Tuesday, March 18, 2008

A new photo sharing community for signs and things

For more than a year, a developer friend and I have been working on a photo sharing site where users can post photos of "roadside relics," or those cool old things you see along the highway - gas stations, drive-inns, diners, railroads, brick streets, traffic signs and signals, factories, water towers, bridges... the list goes on. The older, rustier and vintage, the better.

Appropriately titled "Roadside Relic" (www.roadsiderelic.com), the site launched March 1 with about 500 photos in the collection. Although I uploaded all of these images under my account (user name "mycrazyhobby"), I am hoping that anyone who has an interest in vintage roadside Americana will shoot photos of their favorite relics and share them on the site.

The site allows users to upload and organize photos, tag them with keywords and a description, and rate and comment on other users' photos. I'm hoping that the site will not only appeal to the individual enthusiast, but maybe also to small towns with no budget that have an interesting story to tell through their landscape. Upload photos to the site -- old and new -- and share your town with all of us.

Roadside Relic will help to preserve these rustic pieces of the American highway before they're gone... forever. Unlike my sign collection, which is an inventory that I can manage with relative ease, it is much harder to fit an old gas station, for example, in the garage.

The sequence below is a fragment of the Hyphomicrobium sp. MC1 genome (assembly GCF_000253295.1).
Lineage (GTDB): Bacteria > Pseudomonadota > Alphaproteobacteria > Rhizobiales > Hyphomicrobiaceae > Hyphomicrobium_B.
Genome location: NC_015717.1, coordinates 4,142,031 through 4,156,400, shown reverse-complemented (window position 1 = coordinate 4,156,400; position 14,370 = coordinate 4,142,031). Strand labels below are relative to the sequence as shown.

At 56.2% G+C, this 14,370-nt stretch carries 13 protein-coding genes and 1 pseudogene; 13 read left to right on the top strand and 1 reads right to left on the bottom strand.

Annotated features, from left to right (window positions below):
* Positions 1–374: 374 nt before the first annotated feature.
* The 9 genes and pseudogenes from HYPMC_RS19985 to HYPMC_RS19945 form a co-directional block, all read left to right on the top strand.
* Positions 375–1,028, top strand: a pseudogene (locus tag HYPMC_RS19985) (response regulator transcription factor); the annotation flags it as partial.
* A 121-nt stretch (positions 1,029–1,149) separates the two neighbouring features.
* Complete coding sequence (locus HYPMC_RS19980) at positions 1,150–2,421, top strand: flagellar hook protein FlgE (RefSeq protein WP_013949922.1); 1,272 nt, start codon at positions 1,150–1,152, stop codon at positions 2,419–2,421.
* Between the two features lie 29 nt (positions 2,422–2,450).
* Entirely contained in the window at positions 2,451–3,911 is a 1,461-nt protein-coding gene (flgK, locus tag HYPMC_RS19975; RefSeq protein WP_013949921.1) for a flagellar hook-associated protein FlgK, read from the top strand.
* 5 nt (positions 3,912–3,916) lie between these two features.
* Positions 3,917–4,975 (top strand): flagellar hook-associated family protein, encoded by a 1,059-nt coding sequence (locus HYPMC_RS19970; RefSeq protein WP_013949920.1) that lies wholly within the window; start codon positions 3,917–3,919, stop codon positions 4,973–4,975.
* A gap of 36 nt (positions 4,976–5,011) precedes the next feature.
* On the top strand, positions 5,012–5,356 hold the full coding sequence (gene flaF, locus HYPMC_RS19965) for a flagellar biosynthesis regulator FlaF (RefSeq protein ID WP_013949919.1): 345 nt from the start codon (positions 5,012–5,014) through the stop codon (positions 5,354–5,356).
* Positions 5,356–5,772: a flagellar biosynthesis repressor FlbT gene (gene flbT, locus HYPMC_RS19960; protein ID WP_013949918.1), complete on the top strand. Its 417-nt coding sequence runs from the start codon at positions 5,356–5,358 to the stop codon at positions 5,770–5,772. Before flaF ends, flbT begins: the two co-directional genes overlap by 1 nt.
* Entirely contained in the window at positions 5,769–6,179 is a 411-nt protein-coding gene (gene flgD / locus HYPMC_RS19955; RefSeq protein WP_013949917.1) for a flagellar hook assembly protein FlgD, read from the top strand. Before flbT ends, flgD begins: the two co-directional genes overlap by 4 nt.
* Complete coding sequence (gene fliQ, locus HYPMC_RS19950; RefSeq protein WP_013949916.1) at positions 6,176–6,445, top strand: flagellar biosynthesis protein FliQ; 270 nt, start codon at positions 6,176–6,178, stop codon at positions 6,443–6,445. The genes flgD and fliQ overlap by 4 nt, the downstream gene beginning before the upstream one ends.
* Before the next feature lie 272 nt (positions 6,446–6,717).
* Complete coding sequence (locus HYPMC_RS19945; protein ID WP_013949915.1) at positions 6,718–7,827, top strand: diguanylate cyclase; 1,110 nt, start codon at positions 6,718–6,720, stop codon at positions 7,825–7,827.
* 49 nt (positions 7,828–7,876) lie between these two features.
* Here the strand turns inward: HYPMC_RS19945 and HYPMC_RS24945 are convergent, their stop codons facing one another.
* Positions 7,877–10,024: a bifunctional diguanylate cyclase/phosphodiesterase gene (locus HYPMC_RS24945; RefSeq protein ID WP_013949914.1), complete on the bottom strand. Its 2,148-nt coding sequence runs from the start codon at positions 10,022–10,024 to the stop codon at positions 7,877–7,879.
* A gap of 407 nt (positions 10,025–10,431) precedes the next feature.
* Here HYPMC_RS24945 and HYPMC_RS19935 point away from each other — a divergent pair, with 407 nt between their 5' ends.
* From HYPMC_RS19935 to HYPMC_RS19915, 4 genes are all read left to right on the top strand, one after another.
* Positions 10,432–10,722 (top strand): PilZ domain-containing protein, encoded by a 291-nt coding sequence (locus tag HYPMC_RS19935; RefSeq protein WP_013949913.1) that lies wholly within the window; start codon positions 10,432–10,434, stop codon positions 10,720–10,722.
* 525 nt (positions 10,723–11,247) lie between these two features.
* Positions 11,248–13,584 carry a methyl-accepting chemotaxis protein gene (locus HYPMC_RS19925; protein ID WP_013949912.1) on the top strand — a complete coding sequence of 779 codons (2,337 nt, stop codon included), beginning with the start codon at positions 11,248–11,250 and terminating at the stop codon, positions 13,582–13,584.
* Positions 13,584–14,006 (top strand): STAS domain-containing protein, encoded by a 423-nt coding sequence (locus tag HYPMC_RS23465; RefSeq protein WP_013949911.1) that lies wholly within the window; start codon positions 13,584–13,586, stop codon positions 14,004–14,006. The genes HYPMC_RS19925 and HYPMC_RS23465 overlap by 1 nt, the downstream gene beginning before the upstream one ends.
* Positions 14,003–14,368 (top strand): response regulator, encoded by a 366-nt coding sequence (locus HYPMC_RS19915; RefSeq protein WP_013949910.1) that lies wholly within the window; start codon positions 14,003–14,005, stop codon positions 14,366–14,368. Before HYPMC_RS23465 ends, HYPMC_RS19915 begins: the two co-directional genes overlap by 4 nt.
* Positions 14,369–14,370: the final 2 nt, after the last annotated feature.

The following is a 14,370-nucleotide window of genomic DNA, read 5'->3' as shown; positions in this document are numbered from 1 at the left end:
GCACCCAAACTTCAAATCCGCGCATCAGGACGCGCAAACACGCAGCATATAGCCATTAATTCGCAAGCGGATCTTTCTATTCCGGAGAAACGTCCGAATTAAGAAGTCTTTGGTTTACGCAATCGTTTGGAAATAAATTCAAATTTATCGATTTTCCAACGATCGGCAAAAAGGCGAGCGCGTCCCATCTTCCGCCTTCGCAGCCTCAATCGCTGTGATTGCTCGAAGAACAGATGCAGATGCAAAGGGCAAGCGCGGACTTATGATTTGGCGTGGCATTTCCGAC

Tuesday, March 04, 2008

Stop sign from Ohio

A co-worker and her husband moved into a house here in Fort Wayne (Indiana), and the previous owners left behind a stop sign in the attic. She knew about my sign collection, so she graciously offered to give the sign to me.

Turns out the Stop sign is an odd one. It looks pretty similar to stop signs of today, but this one uses a different typeface for the word STOP -- the letters are stretched longer from top to bottom than today's standards (compare to today's stop sign).

I remember a sign similar to this while traveling through East Chicago, Indiana, as a kid to visit my grandmother. Not all stop signs in East Chicago looked like this; this one in particular was on Walsh Avenue where it Ts into 148th Street. But I always noticed how the letters were different than all the other stop signs. I consider this my first lesson in typography, at 5 years old.

The photo above is a page from the 1956 Ohio Manual on Uniform Traffic Control Devices, which shows the same kind of stop sign that my co-worker gave to me. There are no other specifications outlined for the typeface except that the letters should be "at least one-third the height of the sign." The typeface, though, is clearly different than all of the other signs in the manual.

Since it's pictured in the Manual, I believe stop signs with this typeface have been used regularly, but are rare now; at least, I have never seen any posted except for the one in East Chicago years ago. I'm glad to have added one to the collection, and by pure luck no less.